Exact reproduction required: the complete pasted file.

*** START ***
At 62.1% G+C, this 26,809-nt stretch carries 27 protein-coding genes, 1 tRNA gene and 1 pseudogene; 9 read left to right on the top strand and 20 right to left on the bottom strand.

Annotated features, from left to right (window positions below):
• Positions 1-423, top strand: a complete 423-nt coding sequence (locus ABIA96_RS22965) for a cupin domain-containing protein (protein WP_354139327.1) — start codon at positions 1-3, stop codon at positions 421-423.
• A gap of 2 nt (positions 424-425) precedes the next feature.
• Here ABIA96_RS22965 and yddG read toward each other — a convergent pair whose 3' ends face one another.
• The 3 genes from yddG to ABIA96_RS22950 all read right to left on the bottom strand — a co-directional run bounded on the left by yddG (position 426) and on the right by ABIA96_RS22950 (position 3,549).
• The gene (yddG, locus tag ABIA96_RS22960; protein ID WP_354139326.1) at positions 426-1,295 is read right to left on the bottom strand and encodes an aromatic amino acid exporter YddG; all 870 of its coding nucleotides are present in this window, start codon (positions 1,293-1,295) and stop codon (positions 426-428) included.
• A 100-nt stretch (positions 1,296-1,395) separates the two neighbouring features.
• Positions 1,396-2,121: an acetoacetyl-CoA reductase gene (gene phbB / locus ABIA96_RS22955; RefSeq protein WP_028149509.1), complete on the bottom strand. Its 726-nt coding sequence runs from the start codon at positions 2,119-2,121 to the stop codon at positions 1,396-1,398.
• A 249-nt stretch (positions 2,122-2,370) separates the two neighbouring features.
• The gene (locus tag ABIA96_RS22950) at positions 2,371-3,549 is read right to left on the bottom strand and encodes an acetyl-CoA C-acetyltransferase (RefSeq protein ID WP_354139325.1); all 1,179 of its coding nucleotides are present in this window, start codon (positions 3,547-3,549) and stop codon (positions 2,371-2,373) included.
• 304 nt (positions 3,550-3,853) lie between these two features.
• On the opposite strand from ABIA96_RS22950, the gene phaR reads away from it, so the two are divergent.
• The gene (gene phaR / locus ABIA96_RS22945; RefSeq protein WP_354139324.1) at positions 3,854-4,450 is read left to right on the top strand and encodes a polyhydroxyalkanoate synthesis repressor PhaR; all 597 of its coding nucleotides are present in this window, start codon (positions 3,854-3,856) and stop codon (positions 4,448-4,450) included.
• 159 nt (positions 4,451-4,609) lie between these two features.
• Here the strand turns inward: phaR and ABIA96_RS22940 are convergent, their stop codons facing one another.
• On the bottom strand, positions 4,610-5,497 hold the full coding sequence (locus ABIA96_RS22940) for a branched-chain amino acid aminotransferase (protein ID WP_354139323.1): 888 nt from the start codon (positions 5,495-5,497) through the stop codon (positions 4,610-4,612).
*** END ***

At 62.1% G+C, this 26,809-nt stretch carries 27 protein-coding genes, 1 tRNA gene and 1 pseudogene; 9 read left to right on the top strand and 20 right to left on the bottom strand.

Annotated features, from left to right (window positions below):
• Positions 1-423, top strand: a complete 423-nt coding sequence (locus ABIA96_RS22965) for a cupin domain-containing protein (protein WP_354139327.1) — start codon at positions 1-3, stop codon at positions 421-423.
• A gap of 2 nt (positions 424-425) precedes the next feature.
• Here ABIA96_RS22965 and yddG read toward each other — a convergent pair whose 3' ends face one another.
• The 3 genes from yddG to ABIA96_RS22950 all read right to left on the bottom strand — a co-directional run bounded on the left by yddG (position 426) and on the right by ABIA96_RS22950 (position 3,549).
• The gene (yddG, locus tag ABIA96_RS22960; protein ID WP_354139326.1) at positions 426-1,295 is read right to left on the bottom strand and encodes an aromatic amino acid exporter YddG; all 870 of its coding nucleotides are present in this window, start codon (positions 1,293-1,295) and stop codon (positions 426-428) included.
• A 100-nt stretch (positions 1,296-1,395) separates the two neighbouring features.
• Positions 1,396-2,121: an acetoacetyl-CoA reductase gene (gene phbB / locus ABIA96_RS22955; RefSeq protein WP_028149509.1), complete on the bottom strand. Its 726-nt coding sequence runs from the start codon at positions 2,119-2,121 to the stop codon at positions 1,396-1,398.
• A 249-nt stretch (positions 2,122-2,370) separates the two neighbouring features.
• The gene (locus tag ABIA96_RS22950) at positions 2,371-3,549 is read right to left on the bottom strand and encodes an acetyl-CoA C-acetyltransferase (RefSeq protein ID WP_354139325.1); all 1,179 of its coding nucleotides are present in this window, start codon (positions 3,547-3,549) and stop codon (positions 2,371-2,373) included.
• 304 nt (positions 3,550-3,853) lie between these two features.
• On the opposite strand from ABIA96_RS22950, the gene phaR reads away from it, so the two are divergent.
• The gene (gene phaR / locus ABIA96_RS22945; RefSeq protein WP_354139324.1) at positions 3,854-4,450 is read left to right on the top strand and encodes a polyhydroxyalkanoate synthesis repressor PhaR; all 597 of its coding nucleotides are present in this window, start codon (positions 3,854-3,856) and stop codon (positions 4,448-4,450) included.
• 159 nt (positions 4,451-4,609) lie between these two features.
• Here the strand turns inward: phaR and ABIA96_RS22940 are convergent, their stop codons facing one another.
• On the bottom strand, positions 4,610-5,497 hold the full coding sequence (locus ABIA96_RS22940) for a branched-chain amino acid aminotransferase (protein ID WP_354139323.1): 888 nt from the start codon (positions 5,495-5,497) through the stop codon (positions 4,610-4,612).